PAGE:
I had very few immediate grocery needs this week, and intended to not shop.  Until….sugar was $1.25 for 4 lbs.  That is a good price here, and I got 20 pounds.  I also got 20 lbs of brown sugar for 50c/lb. I got milk and bagels for the niece and nephew, since Michaela was spending Friday night, and Jake was spending both Friday and Saturday nights.  I went ahead and used money from my Bottle Drive account to get the extra 20%, and paid the rest from my grocery budget, leaving me in great shape for the rest of the month.  I had been setting that Bottle Drive money aside for stocking up, so I did.  Rob picked up cheap lunchmeat from Grocery Outlet (87c/package) and we got some other things we could use. (bottle drop doesn’t work there, so of course, paid cash for that.)

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I have picked most squash that are out there, but still need to gather the Delicata that are next to the shop.  The dahlias are still lovely.  My sister brought 4 beautiful Butternut squashes for the family to divide, and the others either had some already, or didn’t want them, so I ended up with them all.  2 of them, I cubed and froze, we ate one already, and the other will store for a while.  Last year was the first time I ever froze raw squash cubes, but it worked well for the 2 little packages I froze, so now I have a few more for this year.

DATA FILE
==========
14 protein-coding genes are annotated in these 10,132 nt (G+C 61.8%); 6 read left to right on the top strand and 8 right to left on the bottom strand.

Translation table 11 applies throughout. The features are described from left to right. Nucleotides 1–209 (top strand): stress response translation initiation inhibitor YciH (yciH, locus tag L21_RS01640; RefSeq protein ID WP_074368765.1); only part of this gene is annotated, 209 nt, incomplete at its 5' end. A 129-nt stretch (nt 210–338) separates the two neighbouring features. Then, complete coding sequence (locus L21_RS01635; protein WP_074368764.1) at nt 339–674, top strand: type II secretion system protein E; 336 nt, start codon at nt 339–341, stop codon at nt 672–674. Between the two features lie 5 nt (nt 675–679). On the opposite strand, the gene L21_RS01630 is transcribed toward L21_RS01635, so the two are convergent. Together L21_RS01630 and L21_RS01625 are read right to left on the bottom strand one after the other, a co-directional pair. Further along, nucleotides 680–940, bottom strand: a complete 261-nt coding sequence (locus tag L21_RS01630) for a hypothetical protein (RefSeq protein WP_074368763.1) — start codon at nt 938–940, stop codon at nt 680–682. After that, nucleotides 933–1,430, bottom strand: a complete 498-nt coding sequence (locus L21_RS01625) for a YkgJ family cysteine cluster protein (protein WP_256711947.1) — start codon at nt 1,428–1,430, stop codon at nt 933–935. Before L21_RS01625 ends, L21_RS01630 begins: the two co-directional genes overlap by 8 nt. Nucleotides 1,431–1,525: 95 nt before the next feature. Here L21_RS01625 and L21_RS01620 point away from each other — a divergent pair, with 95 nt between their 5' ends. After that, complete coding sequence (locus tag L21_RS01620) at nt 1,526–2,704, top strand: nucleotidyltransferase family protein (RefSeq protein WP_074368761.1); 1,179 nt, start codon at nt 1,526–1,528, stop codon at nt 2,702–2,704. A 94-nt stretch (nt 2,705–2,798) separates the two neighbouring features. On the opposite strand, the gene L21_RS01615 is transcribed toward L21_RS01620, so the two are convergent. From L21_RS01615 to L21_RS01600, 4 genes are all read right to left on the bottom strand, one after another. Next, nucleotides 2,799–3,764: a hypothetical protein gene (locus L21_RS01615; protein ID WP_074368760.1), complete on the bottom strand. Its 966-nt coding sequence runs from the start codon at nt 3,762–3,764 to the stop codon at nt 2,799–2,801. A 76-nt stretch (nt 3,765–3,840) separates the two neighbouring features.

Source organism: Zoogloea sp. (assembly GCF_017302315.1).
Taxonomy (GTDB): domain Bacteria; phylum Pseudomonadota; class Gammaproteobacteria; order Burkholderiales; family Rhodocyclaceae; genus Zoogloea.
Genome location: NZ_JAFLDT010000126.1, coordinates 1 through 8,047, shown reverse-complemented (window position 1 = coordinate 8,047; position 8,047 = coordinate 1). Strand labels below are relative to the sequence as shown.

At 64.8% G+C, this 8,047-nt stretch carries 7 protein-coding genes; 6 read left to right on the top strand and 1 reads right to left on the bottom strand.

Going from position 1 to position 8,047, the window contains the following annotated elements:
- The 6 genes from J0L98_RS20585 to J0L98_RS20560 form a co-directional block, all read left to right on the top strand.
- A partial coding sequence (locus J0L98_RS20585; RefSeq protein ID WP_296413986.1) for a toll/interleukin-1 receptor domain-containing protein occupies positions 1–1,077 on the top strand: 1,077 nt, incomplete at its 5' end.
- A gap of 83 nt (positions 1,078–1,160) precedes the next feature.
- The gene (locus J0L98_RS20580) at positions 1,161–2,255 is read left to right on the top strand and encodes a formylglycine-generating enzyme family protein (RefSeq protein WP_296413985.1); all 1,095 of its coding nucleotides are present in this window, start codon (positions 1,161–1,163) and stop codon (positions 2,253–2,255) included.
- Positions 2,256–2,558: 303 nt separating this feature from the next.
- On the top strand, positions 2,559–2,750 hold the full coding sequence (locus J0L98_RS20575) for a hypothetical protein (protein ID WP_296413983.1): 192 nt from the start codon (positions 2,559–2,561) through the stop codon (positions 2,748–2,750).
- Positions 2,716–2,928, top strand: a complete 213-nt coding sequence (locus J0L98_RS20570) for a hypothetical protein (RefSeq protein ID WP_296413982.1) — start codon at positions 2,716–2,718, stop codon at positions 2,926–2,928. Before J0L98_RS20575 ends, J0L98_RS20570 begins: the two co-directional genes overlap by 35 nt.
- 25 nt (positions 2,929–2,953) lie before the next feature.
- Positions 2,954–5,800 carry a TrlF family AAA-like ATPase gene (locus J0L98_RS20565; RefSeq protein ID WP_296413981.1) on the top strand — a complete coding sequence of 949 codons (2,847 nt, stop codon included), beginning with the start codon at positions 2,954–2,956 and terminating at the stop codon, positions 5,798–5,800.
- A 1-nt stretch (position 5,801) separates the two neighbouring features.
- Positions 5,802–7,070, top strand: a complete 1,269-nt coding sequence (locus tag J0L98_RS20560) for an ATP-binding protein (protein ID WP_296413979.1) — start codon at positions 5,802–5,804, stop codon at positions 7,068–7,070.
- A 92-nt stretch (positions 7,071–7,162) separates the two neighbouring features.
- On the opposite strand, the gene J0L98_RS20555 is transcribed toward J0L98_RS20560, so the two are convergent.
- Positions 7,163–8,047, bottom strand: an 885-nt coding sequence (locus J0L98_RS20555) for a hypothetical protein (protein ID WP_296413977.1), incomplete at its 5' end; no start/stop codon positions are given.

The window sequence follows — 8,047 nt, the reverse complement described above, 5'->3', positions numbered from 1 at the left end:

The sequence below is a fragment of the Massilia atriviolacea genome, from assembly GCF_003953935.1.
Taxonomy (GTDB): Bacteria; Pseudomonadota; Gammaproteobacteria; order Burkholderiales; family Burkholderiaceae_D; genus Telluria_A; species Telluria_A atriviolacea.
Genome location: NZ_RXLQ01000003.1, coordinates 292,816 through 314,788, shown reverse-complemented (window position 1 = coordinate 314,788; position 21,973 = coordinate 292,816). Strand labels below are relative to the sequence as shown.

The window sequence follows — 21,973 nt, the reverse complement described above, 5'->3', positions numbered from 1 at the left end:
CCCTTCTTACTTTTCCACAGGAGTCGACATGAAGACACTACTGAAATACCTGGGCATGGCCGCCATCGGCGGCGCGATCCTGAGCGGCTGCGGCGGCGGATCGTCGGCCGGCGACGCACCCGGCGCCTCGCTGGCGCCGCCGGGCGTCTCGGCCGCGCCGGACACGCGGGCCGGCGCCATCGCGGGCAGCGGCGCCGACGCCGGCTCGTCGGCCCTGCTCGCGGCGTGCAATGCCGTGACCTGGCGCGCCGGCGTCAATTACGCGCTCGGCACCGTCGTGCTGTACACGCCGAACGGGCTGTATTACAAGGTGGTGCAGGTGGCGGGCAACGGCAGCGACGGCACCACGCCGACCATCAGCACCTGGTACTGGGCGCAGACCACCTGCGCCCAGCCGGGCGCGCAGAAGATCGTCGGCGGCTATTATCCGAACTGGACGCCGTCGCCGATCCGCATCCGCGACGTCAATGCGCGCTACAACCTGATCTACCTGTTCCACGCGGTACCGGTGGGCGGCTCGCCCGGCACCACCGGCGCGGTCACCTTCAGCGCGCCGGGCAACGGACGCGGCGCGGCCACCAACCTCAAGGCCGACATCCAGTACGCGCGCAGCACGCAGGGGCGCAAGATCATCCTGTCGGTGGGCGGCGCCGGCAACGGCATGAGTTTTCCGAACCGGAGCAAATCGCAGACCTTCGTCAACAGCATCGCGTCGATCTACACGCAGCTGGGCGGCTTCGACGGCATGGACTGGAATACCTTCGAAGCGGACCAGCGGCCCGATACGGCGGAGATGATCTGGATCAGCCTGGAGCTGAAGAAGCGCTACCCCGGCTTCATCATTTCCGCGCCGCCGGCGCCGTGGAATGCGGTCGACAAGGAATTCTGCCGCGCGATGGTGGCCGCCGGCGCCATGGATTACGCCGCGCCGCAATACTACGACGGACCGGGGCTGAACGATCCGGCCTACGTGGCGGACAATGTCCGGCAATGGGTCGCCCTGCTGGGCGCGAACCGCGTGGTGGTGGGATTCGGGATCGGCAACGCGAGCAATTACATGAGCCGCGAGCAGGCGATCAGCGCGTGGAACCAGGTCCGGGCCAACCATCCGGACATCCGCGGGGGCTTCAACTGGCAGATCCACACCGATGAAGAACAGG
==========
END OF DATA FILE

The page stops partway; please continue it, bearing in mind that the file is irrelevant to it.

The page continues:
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I also love how the zinnias are still giving me such a cheerful spot of color out there.  Many were planted from Dollar Store seeds that only cost 25c/package.  The rest were volunteers, and they are mostly purple/raspberry color.  I am letting seeds drop into the garden from several items.   Some of the items I harvested from volunteers this summer included zinnias, lettuce, tomatoes, lemon cucumbers and green onions.  There was also dill, cilantro and parsley that self-seeded.  It will be fun to see what comes up next spring.